Kadampa Buddhism

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Lineage of The New Kadampa Tradition

Atisha

Atisha

Kadampa Buddhism is a Mahayana Buddhist school founded by the great Indian Buddhist Master Atisha (AD 982-1054).

His followers are known as ‘Kadampas’. Ka refers to Buddha’s teachings, and dam to Atisha’s special Lamrim instructions known as ‘the stages of the path to enlightenment’. Kadampas, then, are practitioners who regard Buddha’s teachings as personal instructions and put them into practice by following the instructions of Lamrim.

 

 

Je Tsongkhapa

Je Tsongkhapa

The Kadampa tradition was later promoted widely in Tibet by Je Tsongkhapa and his followers, who were known as the ‘New Kadampas’. The lineage of these teachings, both their oral transmission and blessings, was then passed from Teacher to disciple, spreading throughout much of Asia, and now to many countries throughout the western world.

Buddha’s teachings, which are known as ‘Dharma’, are likened to a wheel that moves from country to country in accordance with changing conditions and people’s karmic inclinations. The external forms of presenting Buddhism may change as it meets with different cultures and societies, but its essential authenticity is ensured through the continuation of an unbroken lineage of realized practitioners.

 

Transforming daily activities into the path

By integrating their knowledge of all Buddha’s teachings into their practice of Lamrim, and by integrating this into their everyday lives, Kadampa Buddhists are encouraged to use Buddha’s teachings as practical methods for transforming daily activities into the path to enlightenment. The great Kadampa Teachers are famous not only for being great scholars but also for being spiritual practitioners of immense purity and sincerity.

Modern Kadampa Buddhism

Geshe Kelsang Gyatso

Geshe Kelsang Gyatso

 

Through the activities and dedication of the renowned Buddhist Master, Venerable Geshe Kelsang Gyatso, Kadampa Buddhism has spread to many countries in recent years. Geshe Kelsang has worked tirelessly to spread Kadampa Buddhism throughout the world by giving extensive teachings, writing many books on Kadampa Buddhism, establishing the International Temples Project and founding the New Kadampa Tradition, the International Kadampa Buddhist Union.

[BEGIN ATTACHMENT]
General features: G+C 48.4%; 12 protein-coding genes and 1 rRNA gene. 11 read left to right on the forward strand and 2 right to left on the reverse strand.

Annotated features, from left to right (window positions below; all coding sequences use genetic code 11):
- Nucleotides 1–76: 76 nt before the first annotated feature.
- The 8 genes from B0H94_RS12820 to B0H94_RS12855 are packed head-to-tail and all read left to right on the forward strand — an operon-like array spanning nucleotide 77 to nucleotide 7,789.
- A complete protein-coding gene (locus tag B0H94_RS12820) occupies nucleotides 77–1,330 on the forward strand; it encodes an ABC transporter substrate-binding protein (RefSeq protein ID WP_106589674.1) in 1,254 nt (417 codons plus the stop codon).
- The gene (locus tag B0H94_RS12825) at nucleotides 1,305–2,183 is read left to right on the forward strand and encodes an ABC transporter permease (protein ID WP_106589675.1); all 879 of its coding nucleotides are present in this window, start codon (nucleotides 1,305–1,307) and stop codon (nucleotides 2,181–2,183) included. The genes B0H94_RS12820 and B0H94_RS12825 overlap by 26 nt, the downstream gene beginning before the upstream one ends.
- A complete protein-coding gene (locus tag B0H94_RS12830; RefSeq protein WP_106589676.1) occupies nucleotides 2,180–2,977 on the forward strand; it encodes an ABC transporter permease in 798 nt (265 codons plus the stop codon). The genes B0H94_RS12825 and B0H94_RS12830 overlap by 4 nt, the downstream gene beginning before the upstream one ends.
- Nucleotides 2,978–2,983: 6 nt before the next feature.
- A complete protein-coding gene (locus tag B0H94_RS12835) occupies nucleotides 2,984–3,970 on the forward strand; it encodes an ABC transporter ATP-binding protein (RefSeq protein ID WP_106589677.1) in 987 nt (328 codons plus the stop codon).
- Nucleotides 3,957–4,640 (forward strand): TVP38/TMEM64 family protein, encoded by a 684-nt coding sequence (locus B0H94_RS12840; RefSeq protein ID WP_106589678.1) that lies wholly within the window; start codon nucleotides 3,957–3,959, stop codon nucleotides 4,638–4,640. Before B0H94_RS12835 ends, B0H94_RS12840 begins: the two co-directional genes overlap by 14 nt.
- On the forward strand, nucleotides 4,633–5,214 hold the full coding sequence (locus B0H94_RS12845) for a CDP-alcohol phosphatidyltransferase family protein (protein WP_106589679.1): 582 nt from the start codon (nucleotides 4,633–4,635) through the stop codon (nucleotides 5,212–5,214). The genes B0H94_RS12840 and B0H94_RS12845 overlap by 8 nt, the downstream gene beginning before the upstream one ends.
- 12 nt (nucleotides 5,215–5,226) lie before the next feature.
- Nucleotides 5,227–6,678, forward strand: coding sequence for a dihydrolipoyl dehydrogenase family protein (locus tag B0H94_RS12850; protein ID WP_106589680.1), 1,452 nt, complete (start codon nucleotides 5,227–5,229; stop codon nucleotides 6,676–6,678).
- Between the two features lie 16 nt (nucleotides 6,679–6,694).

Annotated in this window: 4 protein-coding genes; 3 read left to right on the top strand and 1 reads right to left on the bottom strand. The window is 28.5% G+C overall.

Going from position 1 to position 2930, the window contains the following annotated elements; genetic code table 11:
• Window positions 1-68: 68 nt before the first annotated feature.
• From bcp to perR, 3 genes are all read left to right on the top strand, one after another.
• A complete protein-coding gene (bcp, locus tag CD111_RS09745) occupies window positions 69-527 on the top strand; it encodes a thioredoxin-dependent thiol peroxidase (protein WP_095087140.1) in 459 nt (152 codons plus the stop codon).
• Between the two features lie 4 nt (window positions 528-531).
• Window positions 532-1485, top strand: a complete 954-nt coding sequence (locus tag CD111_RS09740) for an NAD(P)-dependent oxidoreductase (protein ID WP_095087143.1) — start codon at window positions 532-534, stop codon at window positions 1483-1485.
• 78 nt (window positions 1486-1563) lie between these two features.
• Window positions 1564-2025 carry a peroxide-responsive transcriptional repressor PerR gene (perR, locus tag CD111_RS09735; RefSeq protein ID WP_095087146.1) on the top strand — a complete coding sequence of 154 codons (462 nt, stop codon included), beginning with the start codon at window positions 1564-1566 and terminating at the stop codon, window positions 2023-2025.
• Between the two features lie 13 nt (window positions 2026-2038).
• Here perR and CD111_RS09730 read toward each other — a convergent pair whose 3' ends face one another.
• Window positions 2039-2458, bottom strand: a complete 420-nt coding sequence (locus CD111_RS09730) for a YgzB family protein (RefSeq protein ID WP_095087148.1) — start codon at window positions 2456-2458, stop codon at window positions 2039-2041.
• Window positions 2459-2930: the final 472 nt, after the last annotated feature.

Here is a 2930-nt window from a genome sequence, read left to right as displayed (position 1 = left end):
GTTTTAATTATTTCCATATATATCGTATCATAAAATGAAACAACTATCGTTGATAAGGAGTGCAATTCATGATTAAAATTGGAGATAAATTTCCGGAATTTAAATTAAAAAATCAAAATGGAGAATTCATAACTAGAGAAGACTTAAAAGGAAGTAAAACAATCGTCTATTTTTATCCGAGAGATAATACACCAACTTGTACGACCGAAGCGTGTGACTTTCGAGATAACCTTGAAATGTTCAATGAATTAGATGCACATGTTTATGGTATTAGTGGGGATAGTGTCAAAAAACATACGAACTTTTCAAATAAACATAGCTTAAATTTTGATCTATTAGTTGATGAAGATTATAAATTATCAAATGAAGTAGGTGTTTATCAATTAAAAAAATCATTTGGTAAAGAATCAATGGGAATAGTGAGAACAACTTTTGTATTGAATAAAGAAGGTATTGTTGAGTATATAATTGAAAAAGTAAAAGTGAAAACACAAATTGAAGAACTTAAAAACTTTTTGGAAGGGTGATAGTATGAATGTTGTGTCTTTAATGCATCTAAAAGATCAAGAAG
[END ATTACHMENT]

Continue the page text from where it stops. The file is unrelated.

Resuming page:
Geshe Kelsang Gyatso

 

Venerable Geshe Kelsang Gyatso is a fully accomplished meditation master and internationally renowned teacher of Buddhism. Geshe-la, as he is affectionately called by his students, is primarily responsible for the worldwide revival of Kadampa Buddhism in our time.

Study and retreat
From the age of eight Geshe-la studied extensively in the great monastic universities of Tibet and earned the title Geshe, which literally means spiritual friend. Under the guidance of Trijang Rinpoche, his Spiritual Guide, he then spent the next eighteen years in meditation retreats in the Himalayas.

Teaching in the West
In 1977 he accepted an invitation to teach at Manjushri Kadampa Meditation Centre in England, where he lived for many years giving teachings and guidance to an ever-growing group of disciples. Geshe-la has continued to teach on Kadampa Buddhism in many countries around the world, and published a series of remarkable books on Buddhist thought and meditation.

He has established three unique study programmes and over 1000 meditation centres around the world, trained qualified teachers and a flourishing ordained community, and created a project to build Buddhist temples in every major city in the world.

Teaching from example
In his teachings Geshe Kelsang emphasizes the importance of meditation and how to apply it in daily life, the need to be truly happy, and how to cultivate a good heart to help others and he demonstrates these qualities perfectly in his own life. This remarkable teacher inspires so many people from so many different countries because he teaches from example. He is a humble Buddhist monk dedicated to helping people throughout the world find true happiness in their hearts.

 

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There are 1100 Kadampa Centers and branches in 40 countries around the world where people can study and practice the teachings of Buddha. These centers are open to everyone and offer a full program of introductory classes, study programs, and meditation retreats.

Non-profit organizations
All Kadampa centers are non-profit organizations dedicated to benefiting their local community, and all their profits are donated to the International Temples Project.

 

 

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